In addition, a stockholder who intends to solicit proxies in support of director nominees other than the Company’s nominees at the 2023 annual meeting must provide written notice to our Corporate Secretary setting forth the information required by Rule 14a-19 under the Securities Exchange Act of 1934, as amended (the “Exchange Act”), unless the required information has been provided in a preliminary or definitive proxy statement previously filed by the stockholders. Such written notice must be provided in accordance with Rule 14a-19 no later than April 8, 2023 (i.e., 60 calendar days before June 7, 2023, the anniversary of the preceding annual meeting). If we change the date of the 2023 annual meeting by more than 30 days from the date of this year’s annual meeting, your written notice must be received by the later of 60 days prior to the date of the 2023 annual meeting or the 10th calendar day following the day on which public announcement of the date of the 2023 annual meeting is first made. The notice requirement under Rule 14a-19 is in addition to the applicable notice requirements under our bylaws as noted above.

Q:How can I submit a stockholder proposal for inclusion in the Company’s proxy materials for next year’s annual meeting?

A:For a stockholder proposal (other than a director nomination) to be included in the Company’s proxy materials for consideration at next year’s annual meeting, you must satisfy both substantive and procedural requirements set forth in Exchange Act Rule 14a-8, a federal securities regulation that addresses when a company must include a stockholder’s proposal in its proxy materials, including the proxy statement and proxy card.

For a stockholder proposal to be eligible for inclusion in the Company’s proxy materials for the 2023 annual meeting, it must be received at our corporate address (provided below) by December 29, 2022 (i.e., not less than 120 days before April 28, 2023, the anniversary of the date of the company’s proxy statement released to stockholders in connection with the previous year’s annual meeting). However, if the date of our 2023 annual meeting has been changed by more than 30 days from the date of our 2022 annual meeting (i.e., if it is not between May 8, 2023, and July 7, 2023), then the deadline is a reasonable time before we begin to print and send our proxy materials.

Q:Can I recommend director candidates directly to the Nominating and Corporate Governance Committee?

A:Yes, you may recommend director candidates by writing to the Nominating and Corporate Governance Committee of the Board at the mailing or email address below. We will consider any recommended director candidates subject to Board needs and candidate qualifications. We recommend that you include information relevant for the Nominating and Corporate Governance Committee to evaluate your recommendation, including (i) your and your candidate’s names and contact information, (ii) your candidate’s principal occupation or employment, and other biographical information similar to that provided herein for directors and officers, (iii) other information of the sort required to be in a notice of nomination under our bylaws as discussed above, and (iv) a written consent by the candidate to your nomination. Stockholders recommending candidates for consideration by our Nominating and Corporate Governance Committee in connection with the next annual meeting of stockholders should submit their written recommendation no later than January 1 of the year of that meeting.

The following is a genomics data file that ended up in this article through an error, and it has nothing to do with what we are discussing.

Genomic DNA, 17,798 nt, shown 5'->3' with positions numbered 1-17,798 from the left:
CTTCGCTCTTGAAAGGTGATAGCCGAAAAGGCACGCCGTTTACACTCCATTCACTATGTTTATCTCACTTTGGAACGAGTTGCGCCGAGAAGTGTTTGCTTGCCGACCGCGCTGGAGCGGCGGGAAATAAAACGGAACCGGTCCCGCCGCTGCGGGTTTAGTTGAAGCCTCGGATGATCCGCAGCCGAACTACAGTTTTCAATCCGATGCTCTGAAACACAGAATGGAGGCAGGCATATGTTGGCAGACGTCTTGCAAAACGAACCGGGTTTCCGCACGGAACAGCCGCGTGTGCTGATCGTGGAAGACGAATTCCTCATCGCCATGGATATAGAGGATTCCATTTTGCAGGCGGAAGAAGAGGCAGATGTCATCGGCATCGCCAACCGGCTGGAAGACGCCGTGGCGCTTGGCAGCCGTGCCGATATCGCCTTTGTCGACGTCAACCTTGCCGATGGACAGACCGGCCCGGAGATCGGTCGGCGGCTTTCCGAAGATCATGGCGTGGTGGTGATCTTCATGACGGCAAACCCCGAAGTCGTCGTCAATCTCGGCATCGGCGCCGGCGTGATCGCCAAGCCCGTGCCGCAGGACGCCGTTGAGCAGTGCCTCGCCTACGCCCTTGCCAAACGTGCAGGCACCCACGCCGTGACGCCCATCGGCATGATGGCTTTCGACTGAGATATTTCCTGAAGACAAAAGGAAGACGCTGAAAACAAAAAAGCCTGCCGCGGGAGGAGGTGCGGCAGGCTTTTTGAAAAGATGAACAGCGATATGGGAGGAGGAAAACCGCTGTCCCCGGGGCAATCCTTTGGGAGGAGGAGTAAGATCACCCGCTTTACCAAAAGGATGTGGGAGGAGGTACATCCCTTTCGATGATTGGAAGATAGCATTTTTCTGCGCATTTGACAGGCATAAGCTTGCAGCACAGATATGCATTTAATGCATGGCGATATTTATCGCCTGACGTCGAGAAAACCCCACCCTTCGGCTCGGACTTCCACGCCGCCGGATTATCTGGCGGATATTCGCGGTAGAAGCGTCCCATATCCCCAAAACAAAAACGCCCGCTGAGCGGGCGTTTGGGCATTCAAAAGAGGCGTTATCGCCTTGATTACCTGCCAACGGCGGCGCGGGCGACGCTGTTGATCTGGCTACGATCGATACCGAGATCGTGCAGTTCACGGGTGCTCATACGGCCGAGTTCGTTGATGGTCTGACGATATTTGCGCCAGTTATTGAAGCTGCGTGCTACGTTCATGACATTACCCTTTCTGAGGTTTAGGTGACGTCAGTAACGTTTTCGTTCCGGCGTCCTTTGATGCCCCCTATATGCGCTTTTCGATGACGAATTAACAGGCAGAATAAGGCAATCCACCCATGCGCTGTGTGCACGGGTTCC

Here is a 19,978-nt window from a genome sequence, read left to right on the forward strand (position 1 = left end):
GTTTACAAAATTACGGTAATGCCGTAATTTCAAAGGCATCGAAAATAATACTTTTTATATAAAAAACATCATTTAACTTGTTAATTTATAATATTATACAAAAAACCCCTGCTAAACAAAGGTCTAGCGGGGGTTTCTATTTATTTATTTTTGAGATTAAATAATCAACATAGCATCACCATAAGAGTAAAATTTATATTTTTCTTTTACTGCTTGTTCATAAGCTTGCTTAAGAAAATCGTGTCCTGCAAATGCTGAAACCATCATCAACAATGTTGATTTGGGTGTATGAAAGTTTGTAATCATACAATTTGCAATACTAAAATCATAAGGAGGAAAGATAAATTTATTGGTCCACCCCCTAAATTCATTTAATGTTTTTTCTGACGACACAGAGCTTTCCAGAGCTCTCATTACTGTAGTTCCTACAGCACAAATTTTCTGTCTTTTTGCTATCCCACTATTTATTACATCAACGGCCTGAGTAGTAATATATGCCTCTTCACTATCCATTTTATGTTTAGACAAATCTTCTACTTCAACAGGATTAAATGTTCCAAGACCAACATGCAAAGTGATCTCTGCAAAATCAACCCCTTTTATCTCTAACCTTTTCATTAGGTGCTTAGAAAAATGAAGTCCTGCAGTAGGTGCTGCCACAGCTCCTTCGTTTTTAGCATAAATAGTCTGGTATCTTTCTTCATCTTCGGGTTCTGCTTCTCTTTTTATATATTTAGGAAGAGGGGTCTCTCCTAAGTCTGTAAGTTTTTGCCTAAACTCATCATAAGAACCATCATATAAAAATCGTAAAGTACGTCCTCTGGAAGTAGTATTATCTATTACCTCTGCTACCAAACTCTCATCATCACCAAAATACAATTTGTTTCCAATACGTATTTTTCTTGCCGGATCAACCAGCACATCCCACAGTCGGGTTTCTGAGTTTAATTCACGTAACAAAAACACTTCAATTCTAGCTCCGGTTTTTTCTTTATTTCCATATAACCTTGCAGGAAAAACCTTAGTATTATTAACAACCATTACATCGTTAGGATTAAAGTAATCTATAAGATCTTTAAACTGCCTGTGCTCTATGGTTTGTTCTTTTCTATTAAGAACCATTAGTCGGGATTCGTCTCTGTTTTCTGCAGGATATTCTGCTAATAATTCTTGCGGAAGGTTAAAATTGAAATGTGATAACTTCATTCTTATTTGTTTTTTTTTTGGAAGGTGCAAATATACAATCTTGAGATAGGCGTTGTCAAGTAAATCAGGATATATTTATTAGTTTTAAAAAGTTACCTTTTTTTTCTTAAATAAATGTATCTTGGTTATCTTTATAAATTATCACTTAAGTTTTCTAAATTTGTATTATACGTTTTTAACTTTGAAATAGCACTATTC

Q:Can I communicate with the Board?

A:Yes, any stockholder or other interested party may write to the Board at our address below, on our investor relations website at https://investor.elpolloloco.com/ under “Contact the Board” or via email at legal@elpolloloco.com. Any interested parties desiring to communicate with the Audit Chairperson and other non-management directors may contact such directors by mailing communications to the same address below, but it must be directed to the attention of the Chairperson of the Audit Committee c/o the Corporate Secretary. Communications will be handled in accordance with the procedures explained on our website. The Board has instructed the Corporate Secretary to forward such correspondence to the intended recipients; however, the Board has also instructed the Corporate Secretary, prior to forwarding any correspondence, to review such correspondence and not forward any items deemed to be of a purely commercial or frivolous nature (such as spam) or otherwise obviously inappropriate for the intended recipient’s consideration. In such

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cases, the Corporate Secretary may forward some of the correspondence elsewhere within our company for review and possible response.

Q:What is your corporate address for notice and Board communication purposes?

A: